BBC - The reddest hair in the world



posted on Dec, 28 2015 @ 04:50 PM
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a reply to: Boadicea

I'm fascinated by it too. I'm thinking of Goidel Glas, the father of the Gaels, and son of Nel and Scotia who travelled from Egypt, to Spain and then on to Ireland.

I'd wondered if Goidel Glas' story wasn't meant to have encapsulated the movement of a people rather than a man, and his story was just a way of remembering the main parts. There was a notion in there that he was related to Japheth, son of Noah, if I remember?
edit on 28-12-2015 by beansidhe because: grammar



posted on Dec, 28 2015 @ 04:53 PM
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Leprechauns are real and there actually is a pot of gold at the end of the rainbow.



posted on Dec, 28 2015 @ 05:10 PM
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If you haven't yet, I recommend you look into brehon law. It gives a lot of social context to the mythology and also provides an interesting counter point to the "it must be myth" ideology. While the body of law was set down in the 7th century, there isn't any particular controversy over the fact that it's much older and had been administered reliably without written record.

There is a premium on exacting memory and perfect recital in oral cultures generally. The celts were aware of writing, without a doubt, besides the ogham they used for short messages, they traded widely with cultures that used writing regularly.

We should assume that they chose not to use writing for important information. This is supposed to be because the written word could be misunderstood, misinterpreted and misused. There's obviously a gap between the speaker and the writer but the size of the gap is debatable.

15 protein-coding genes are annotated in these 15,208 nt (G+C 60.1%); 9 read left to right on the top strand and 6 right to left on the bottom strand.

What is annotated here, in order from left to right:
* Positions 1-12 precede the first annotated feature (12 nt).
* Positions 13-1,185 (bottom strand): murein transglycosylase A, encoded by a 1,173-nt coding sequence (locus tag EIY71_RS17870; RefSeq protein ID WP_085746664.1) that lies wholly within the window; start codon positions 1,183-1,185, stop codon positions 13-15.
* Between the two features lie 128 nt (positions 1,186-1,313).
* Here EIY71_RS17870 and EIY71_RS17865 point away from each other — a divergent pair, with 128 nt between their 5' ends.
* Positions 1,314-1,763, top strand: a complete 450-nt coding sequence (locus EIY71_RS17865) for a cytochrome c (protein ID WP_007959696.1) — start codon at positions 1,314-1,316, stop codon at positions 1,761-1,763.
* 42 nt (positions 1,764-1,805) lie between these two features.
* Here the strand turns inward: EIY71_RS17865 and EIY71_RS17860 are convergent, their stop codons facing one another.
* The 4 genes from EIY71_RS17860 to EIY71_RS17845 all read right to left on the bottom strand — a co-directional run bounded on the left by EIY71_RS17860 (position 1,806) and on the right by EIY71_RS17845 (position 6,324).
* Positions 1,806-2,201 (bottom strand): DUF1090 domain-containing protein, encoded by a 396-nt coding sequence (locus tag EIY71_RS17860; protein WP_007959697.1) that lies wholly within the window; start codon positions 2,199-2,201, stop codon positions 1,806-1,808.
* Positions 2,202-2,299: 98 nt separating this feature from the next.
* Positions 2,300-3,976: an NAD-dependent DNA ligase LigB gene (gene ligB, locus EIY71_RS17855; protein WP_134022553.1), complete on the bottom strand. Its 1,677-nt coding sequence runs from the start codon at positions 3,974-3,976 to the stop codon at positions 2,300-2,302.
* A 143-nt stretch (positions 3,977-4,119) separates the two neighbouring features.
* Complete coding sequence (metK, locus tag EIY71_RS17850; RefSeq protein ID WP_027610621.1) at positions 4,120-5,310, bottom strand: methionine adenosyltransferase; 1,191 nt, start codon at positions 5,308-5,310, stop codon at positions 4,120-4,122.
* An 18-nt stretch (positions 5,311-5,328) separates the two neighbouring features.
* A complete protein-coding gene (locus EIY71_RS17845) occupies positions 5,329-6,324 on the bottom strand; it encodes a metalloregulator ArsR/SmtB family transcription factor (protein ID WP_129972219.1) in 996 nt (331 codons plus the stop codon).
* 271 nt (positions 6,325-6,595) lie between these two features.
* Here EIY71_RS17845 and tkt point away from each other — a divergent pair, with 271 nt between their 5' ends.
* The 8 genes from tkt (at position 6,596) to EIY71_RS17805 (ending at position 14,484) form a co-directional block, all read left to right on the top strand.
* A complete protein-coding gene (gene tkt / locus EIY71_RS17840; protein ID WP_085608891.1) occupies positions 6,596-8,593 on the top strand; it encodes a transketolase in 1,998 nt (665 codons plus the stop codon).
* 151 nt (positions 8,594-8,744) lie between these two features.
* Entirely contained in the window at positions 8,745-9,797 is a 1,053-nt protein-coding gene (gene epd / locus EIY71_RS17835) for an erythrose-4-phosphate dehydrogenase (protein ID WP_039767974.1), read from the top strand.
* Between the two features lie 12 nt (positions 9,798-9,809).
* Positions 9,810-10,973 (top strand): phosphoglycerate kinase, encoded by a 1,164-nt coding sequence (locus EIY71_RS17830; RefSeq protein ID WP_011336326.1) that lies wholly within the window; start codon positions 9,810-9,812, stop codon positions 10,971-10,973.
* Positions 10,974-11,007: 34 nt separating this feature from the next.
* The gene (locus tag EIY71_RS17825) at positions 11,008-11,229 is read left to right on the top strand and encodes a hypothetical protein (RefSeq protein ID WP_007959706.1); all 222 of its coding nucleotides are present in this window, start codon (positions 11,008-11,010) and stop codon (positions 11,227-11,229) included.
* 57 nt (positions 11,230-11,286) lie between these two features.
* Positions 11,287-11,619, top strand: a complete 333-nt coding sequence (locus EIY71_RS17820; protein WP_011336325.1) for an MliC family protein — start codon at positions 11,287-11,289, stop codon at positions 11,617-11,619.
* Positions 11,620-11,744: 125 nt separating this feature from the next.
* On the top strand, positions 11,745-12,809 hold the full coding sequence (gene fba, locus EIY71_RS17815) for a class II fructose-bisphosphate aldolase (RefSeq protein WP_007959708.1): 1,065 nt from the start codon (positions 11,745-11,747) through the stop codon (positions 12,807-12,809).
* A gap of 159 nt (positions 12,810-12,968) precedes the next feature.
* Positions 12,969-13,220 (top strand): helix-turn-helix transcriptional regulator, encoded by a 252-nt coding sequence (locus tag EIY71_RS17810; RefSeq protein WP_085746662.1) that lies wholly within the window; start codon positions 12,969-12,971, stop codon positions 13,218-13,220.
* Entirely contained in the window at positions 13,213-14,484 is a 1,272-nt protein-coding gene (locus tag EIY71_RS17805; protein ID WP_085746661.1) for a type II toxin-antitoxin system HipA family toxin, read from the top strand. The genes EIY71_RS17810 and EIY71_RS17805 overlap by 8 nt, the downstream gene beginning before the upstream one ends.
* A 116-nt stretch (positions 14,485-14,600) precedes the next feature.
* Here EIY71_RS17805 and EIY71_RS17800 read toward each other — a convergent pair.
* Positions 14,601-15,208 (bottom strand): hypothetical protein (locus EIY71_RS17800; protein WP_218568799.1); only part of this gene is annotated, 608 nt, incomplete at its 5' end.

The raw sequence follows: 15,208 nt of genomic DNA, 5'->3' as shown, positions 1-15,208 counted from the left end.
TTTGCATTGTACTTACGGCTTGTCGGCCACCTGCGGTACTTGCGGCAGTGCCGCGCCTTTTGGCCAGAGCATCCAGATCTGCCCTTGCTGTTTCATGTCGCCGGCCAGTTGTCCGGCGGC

The idea that oral histories are unreliable is an assumption based on 19th century prejudice.



posted on Dec, 28 2015 @ 05:12 PM
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a reply to: onequestion

Leprechauns are real.



posted on Dec, 28 2015 @ 05:15 PM
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a reply to: beansidhe

Fascinating article. There has been so much movement between various people and cultures, both invaders as well as people pushed throughout Europe via invasions from others moving west, I find it remarkable that definitive racial strains have managed to persist through the millenia.

What the modern academic minds disregard as myth, has been found again and again to be truth. It almost frightens one to consider the potential of our real history based on a number of myths and their implications.

Thank you for the good read.



posted on Dec, 28 2015 @ 05:15 PM
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edit on 28-12-2015 by BlueJacket because: doh! double post



posted on Dec, 28 2015 @ 05:20 PM
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a reply to: mirthfull

I really appreciate your take on oral and written traditions. I too, feel that the intended conveyance of information through the written word has reader bias to such a degree, that it can be rather destructive.

Interpretations of posts right here on AT&T are a great example.



posted on Dec, 28 2015 @ 05:36 PM
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It's interesting to see how this mass migration theory ties in with ancient literary sources.

This is not the first time I have encountered the theory that Irish DNA originated in the Iberian Peninsula.


In 2000 Ornella Semino and colleagues argued that R1b had been in Europe before the end of the Ice Age, and had spread north from an Iberian refuge after the Last Glacial Maximum.
Wikipedia R1b haplogroup The R1b haplogroup is most frequently found in Scotland and Ireland.